Is Hydroxychloroquine a Possible Post-Exposure Prophylaxis Drug to Limit the Transmission to Health Care Workers Exposed to COVID19?
Pagliano et al.
, Is Hydroxychloroquine a Possible Post-Exposure Prophylaxis Drug to Limit the Transmission to Health Care..
, Clin. Infect. Dis., 2020 Mar 24, doi:10.1093/cid/ciaa320 (Theory)
CQ and HCQ inhibit replication at early stages of infection, no similar effect reported for other drugs which are only able to interfere after cell infection. Large volume of existing data on safety. (8/23: we corrected the classification of this study)
Pagliano et al., 24 Mar 2020, peer-reviewed, 5 authors.
Abstract: Correspondence: H. Yi, South Southern University of Science
and Technology, Shenzhen, China (firstname.lastname@example.org).
Clinical Infectious Diseases® 2020;71(15):884–7
© The Author(s) 2020. Published by Oxford University Press for
the Infectious Diseases Society of America. All rights reserved.
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Is Hydroxychloroquine a
Prophylaxis Drug to Limit the
Transmission to Healthcare
Workers Exposed to Coronavirus
To the Editor—We read with great interest the study by Yao et al  reporting
that hydroxychloroquine has better antiviral activity than chloroquine against
severe acute respiratory syndrome coronavirus 2 (SARS-CoV-2), which is associated
with a high lung-to-plasma concentration
ratio and immunomodulatory effects.
Moreover, the authors highlighted that
hydroxychloroquine half maximal effective
concentration values “tended to decrease
with longer incubation times” and that, in
the simulation model, the lung trough concentrations were still above the target concentration on day 10 after a 5-day course of
Besides household contacts, SARSCoV-2 can be acquired in hospital settings, with healthcare workers (HCWs)
attending at invasive procedures on the
respiratory tract (ie, intubation, endotracheal tube aspiration, or bronchoscopy)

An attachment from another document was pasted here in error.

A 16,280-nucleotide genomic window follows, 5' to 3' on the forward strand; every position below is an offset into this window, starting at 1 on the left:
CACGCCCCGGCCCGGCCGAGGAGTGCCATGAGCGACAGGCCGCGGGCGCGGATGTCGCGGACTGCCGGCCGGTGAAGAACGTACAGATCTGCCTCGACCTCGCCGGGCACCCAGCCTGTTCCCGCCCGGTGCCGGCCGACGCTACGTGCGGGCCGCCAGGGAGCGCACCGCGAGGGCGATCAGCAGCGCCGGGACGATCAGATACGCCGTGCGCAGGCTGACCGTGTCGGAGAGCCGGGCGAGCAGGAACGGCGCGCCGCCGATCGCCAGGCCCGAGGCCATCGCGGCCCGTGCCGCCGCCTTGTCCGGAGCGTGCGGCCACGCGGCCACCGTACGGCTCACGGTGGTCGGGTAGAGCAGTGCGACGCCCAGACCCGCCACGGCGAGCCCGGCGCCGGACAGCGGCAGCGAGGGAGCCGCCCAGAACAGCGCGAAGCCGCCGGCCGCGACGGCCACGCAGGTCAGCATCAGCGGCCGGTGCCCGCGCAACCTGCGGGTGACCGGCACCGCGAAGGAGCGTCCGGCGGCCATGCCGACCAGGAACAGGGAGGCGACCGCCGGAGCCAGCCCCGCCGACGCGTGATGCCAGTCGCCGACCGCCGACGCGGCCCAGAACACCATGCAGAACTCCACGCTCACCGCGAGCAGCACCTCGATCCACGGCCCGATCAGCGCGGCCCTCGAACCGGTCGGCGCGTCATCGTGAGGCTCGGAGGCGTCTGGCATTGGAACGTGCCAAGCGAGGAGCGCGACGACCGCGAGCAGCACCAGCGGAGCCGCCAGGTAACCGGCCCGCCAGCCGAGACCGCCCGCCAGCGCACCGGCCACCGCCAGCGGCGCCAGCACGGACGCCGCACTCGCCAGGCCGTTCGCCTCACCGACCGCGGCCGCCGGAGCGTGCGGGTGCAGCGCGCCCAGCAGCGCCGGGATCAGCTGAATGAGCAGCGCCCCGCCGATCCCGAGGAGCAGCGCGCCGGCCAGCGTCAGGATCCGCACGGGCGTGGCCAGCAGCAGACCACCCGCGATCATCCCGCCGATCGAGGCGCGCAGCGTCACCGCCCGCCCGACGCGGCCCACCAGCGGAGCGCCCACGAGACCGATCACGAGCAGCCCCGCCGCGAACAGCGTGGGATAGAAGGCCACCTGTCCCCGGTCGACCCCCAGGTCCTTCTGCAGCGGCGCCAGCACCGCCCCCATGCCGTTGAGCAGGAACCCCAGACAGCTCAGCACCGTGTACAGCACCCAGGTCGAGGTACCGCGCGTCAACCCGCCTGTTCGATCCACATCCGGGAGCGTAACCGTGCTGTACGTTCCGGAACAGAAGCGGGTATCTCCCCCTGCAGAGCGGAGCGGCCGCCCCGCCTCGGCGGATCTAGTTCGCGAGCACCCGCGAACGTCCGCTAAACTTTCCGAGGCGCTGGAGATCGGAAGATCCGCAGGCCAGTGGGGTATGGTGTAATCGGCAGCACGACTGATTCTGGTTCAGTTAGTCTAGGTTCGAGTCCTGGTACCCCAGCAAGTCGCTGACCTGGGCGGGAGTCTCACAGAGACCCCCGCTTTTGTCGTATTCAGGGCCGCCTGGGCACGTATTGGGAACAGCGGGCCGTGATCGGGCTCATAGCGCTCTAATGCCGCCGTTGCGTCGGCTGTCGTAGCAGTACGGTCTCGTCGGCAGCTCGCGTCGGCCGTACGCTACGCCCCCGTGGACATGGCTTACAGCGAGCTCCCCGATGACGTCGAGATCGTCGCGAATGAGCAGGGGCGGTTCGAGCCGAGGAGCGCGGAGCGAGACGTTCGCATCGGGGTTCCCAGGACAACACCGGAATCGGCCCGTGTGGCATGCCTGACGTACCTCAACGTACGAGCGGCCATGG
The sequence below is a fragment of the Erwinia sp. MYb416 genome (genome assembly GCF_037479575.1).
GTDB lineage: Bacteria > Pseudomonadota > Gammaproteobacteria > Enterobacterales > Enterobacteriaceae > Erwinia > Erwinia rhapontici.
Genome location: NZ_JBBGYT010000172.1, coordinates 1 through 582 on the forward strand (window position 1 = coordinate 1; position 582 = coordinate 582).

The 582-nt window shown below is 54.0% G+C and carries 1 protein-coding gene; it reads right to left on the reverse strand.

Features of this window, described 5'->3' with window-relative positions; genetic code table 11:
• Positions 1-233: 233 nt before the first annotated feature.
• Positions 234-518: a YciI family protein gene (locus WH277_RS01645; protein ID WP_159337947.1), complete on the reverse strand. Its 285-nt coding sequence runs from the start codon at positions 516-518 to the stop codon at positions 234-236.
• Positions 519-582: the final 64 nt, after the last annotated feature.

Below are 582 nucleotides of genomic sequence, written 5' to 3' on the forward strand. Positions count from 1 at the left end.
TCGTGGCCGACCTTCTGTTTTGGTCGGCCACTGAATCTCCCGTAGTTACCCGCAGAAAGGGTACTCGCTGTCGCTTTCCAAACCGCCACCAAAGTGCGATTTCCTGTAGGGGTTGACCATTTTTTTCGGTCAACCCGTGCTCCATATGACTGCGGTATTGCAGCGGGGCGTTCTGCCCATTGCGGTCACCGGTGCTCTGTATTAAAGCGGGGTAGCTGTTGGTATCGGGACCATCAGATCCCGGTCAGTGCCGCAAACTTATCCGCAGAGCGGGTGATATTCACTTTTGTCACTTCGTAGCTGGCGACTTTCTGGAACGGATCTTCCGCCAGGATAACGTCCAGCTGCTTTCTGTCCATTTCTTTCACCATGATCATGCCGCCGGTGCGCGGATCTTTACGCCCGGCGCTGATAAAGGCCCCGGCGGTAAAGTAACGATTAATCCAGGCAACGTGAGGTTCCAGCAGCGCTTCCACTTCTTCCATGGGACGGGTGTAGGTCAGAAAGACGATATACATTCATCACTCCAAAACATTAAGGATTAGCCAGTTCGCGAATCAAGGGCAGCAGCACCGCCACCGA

at the highest risk. Accidently infected
HCWs represent an important source of
infection during the period that they are
asymptomatic or presymptomatic, as they
can transmit the virus to household contacts and to patients seeking medical care
for reasons unrelated to SARS-CoV-2
infection. For these reasons, we suggest
preventive strategies for those accidentally exposed to SARS-CoV-2 such as
preexposure or postexposure prophylaxis
to avoid viral transmission, as largely accepted for those exposed to other viral
agents such as human immunodeficiency
virus (HIV) .
Chloroquine and hydroxychloroquine
are able to inhibit replication at early stages
of viral infection, increasing endosomal
pH at the time of virus/cell fusion, as well
as impairing the glycosylation of cellular
receptors of many viruses including coronavirus . In contrast, no similar effect
on early phases of coronavirus infection
has been reported for other drugs proposed for SARS-CoV-2 treatment, which
are able to interfere only after cell infection, affecting protease cleavage (protease
inhibitors) or viral genome replication
(remdesivir or ribavirin). These effects of
chloroquine on early phases of viral replication permit the attenuation of vertical
transmission in an animal model of Zika
virus infection, significantly reducing
brain viral load, and make cells refractory to SARS-CoV infection in an in vitro
model [4, 5].
Hydroxychloroquine, the HIV protease inhibitors (particularly lopinavir),
ribavirin, and remdesivir are the most
promising drugs proposed for coronavirus disease 2019 (COVID-19) treatment, but currently no drug has been
proposed for postexposure or preexposure prophylaxis for those accidently exposed to SARS-CoV-2 .
On the basis of these investigations, we
believe that hydroxychloroquine can be
effective in preventing respiratory tract
invasion in HCWs exposed to SARSCoV-2 and that hydroxychloroquine
administration as a prophylactic agent
could be particularly useful for HCWs
attending to high-risk procedures on the
respiratory tract in COVID-19 patients.
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be used based on risk/benefit analysis. No treatment, vaccine, or intervention
is 100% available and effective for all current and future variants. We do not
provide medical advice. Before taking any medication, consult a qualified
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